For many years, I owned a slow cooker that I hardly used. It was my grandmother’s old Crock Pot, and it had a small crack down the side of the ceramic insert. While it still functioned, I eventually stopped using it. I knew that, one day, the small crack would turn into a big crack and our dinner would be all over the counter!
For Christmas several years ago, my mother-in-law gave me a brand new model that I have put to work more than I ever did my grandmother’s relic. From breakfast to dessert options, I’ve discovered a myriad of uses for it that travel far beyond the beef stew that was my original Crock Pot meal.
I make no firm claims as to the ethnic authenticity of the following recipe, yet this speedy version of an Indian classic has become a go-to dinner for me on a busy day. It’s great for casual weekend dinners with friends, too. The prep can be completed in a flash, and then the slow cooker takes over. The incredible aroma belies the ease of this comforting meal.
The complexity of this dish comes from a spice that may be new to some: garam masala. Like curry powder, garam masala is not just one spice, but a blend of many, including cumin, coriander, cardamom and cloves. Available in the spice aisle of most large grocery stores, smaller (and extremely fresh) quantities are available at the Herb Shop at Lancaster’s Central Market, for those of you who live nearby. Many stores also make it possible to buy small amounts by selling spices in bulk.
Instead of using cream, I substitute coconut milk for a healthier spin on the traditional recipe. (If you don’t care for coconut, rest assured. My husband is not a big fan and has yet to detect the swap.) I also like to garnish with mint instead of the more commonly used cilantro. It adds a fresh flavor and is a great option for those who find cilantro to be a bit too pungent. A bit of chopped cucumber adds a crisp finish and a nice counterbalance in texture.
Yields approximately 6 servings.
- 1 (15-ounce) can tomato sauce (or about 2 cups homemade)
- 1/2 cup light or regular coconut milk (see notes)
- 1 large onion, chopped or sliced
- 3-4 garlic cloves, minced
- 2 tablespoons tomato paste (see notes)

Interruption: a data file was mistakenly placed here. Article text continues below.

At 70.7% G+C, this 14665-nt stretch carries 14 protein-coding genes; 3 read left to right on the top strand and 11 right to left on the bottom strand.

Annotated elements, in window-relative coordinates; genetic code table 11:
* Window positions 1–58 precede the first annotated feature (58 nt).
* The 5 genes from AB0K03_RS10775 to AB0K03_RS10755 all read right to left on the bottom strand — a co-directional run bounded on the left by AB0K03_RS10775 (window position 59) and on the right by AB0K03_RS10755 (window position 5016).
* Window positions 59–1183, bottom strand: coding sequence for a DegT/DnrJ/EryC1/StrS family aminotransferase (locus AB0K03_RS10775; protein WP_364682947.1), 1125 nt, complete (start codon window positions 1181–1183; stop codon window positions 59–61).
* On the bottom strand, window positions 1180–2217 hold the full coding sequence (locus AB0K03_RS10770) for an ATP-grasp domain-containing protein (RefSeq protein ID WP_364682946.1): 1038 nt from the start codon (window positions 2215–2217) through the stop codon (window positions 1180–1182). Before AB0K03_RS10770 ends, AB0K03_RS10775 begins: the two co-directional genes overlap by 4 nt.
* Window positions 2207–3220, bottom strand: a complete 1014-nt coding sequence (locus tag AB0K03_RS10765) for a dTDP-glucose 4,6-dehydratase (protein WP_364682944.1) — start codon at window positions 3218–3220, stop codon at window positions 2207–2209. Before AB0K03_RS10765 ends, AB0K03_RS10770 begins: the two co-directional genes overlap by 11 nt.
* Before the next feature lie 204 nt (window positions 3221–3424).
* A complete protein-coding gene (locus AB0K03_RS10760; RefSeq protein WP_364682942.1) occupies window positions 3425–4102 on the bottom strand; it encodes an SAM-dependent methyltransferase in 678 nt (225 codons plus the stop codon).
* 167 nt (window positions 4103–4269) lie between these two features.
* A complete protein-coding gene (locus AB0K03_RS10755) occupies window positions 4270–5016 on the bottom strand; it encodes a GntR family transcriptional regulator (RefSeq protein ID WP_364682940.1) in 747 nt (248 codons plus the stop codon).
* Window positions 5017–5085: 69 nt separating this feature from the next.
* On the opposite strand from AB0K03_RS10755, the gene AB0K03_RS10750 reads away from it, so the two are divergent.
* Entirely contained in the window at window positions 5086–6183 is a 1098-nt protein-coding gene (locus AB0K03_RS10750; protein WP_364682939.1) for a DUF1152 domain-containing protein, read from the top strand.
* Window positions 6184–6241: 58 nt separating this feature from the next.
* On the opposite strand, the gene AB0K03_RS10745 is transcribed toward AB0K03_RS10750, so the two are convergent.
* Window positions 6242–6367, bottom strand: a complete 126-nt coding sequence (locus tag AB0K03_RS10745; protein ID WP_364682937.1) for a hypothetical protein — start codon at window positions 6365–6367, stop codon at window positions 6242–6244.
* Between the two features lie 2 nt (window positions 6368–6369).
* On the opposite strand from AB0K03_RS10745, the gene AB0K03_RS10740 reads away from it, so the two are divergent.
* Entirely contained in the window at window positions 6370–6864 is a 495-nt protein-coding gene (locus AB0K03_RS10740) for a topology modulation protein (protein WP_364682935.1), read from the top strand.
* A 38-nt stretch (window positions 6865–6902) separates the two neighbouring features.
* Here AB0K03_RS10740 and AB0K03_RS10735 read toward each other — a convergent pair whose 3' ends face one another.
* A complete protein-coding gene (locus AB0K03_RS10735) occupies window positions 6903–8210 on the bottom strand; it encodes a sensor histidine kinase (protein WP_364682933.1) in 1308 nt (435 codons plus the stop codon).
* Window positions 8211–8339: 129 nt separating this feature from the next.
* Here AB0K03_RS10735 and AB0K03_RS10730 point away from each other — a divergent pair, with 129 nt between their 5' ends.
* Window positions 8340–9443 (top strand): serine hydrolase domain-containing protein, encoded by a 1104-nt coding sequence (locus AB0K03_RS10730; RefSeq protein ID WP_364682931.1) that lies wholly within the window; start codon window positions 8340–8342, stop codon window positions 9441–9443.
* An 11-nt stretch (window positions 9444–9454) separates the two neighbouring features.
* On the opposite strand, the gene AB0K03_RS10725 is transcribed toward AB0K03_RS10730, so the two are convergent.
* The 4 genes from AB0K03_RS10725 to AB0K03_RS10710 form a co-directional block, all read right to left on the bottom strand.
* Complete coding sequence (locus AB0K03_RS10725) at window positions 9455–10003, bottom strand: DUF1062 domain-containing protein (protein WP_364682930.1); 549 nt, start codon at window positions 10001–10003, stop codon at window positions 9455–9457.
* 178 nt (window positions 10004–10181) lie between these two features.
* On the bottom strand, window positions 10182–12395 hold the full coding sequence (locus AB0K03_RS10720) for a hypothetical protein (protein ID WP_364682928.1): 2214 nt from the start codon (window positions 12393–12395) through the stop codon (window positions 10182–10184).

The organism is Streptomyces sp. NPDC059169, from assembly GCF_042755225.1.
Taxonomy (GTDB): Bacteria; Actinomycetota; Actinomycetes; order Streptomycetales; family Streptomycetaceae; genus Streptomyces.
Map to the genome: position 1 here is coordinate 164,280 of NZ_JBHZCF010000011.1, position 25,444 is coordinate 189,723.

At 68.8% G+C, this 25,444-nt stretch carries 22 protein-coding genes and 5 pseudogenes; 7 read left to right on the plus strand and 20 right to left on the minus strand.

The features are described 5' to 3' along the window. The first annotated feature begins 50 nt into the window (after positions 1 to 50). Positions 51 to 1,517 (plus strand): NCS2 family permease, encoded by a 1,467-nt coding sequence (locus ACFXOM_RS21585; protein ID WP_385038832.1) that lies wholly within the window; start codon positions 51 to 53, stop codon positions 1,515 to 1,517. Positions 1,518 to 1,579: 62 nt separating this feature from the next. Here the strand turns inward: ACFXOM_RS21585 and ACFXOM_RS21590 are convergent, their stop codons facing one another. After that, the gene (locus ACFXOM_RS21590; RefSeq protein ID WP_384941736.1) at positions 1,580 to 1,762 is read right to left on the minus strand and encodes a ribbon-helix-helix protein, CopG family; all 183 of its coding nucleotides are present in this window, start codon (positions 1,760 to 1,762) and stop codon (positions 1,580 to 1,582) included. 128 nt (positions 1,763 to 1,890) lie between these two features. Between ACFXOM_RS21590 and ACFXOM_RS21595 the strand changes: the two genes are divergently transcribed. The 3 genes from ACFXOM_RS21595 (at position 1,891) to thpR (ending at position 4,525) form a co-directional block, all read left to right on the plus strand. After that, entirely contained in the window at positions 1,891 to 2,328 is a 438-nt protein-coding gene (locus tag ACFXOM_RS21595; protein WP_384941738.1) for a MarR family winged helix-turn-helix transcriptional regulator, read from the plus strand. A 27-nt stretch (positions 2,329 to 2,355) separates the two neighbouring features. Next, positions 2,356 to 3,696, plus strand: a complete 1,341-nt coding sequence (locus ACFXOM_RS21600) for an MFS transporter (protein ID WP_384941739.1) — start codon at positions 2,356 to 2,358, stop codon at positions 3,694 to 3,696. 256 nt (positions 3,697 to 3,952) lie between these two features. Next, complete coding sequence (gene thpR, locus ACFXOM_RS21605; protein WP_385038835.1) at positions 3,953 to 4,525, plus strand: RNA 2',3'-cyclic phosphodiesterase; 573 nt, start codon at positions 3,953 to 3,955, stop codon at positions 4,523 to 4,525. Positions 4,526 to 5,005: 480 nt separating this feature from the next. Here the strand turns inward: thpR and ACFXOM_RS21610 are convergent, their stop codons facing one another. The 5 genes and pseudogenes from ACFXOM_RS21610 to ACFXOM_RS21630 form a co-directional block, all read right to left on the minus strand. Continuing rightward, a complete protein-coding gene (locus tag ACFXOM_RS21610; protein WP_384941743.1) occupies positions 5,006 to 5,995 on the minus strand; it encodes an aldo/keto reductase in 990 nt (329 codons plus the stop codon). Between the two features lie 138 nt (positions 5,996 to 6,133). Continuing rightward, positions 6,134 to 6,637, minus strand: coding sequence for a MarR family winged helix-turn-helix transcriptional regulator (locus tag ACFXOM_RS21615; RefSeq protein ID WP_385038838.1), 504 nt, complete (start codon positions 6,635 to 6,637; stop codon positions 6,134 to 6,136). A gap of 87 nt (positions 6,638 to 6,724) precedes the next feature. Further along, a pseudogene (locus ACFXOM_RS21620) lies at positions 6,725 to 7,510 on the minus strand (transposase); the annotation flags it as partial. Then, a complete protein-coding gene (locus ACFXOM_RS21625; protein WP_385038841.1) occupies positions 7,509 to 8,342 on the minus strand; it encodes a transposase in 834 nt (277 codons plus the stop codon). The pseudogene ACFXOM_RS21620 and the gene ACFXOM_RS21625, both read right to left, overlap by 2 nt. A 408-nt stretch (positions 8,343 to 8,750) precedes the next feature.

- 2 teaspoons garam masala (an Indian spice blend; see notes)
- 1/4 teaspoon sugar
- Kosher salt and freshly ground pepper
- 2 1/2 pounds boneless, skinless chicken thighs (about 8-10, depending on size; could substitute chicken breasts)
- Cooked rice for serving
- Optional garnishes: chopped or sliced cucumber, fresh mint, and/or cilantro
In a slow cooker, combine the tomato sauce, coconut milk, onion, garlic, tomato paste, garam masala, sugar, salt (I use about 3/4 teaspoon) and several turns of the pepper mill.
Place the chicken on top, flipping to moisten with the sauce. I put a few of the onion slices on top of the chicken as well.
Cover and cook until the chicken is tender, 3-4 hours on high or 6-7 hours on low.
Remove the chicken to a plate, and shred the meat with two dinner forks. Stir the shredded meat back into the sauce and rewarm for a few more minutes.
Serve over the cooked rice and garnish with cucumbers and fresh herbs, as desired.
- If you prefer to use cream in place of the coconut milk, or that is simply what you have on hand, stir it in at the end of the cooking time.
- Tubes of tomato paste are handy when using small amounts. If using a can, you may freeze the unused portion in one-tablespoon “globs” or in an ice cube tray for future use.
- This recipe is designed to be kid-friendly and not overwhelm with spices. For more flavor, you may add an extra teaspoon or two of the garam masala and a minced jalapeño pepper or cayenne pepper for heat.
Hate to open a can of tomato paste for just a small amount? Following are some helpful tips. A 6-ounce can of tomato paste contains approximately 10 tablespoons of paste. (You might think that number should be 12, but tomato paste is sold by weight, not by volume. Since it’s denser than water, the volume of 6 ounces of tomato paste is less than 6 fluid ounces.) In a freezer bag, simply smoosh the unused paste into equal portions based on the number of tablespoon left in the can. (A butter knife works well.) Then freeze, and when needed, break off what you need!
As an option, you can scoop tablespoon-size mounds onto a pan lined with parchment paper and freeze. Once frozen solid, peel the mounds off of the parchment and transfer to a freezer bag or container and store in the freezer until needed.
The above photos were included in a Susquehanna Style piece titled Slow Cooker Recipes Go Global….
…and below is one of my early blog photos.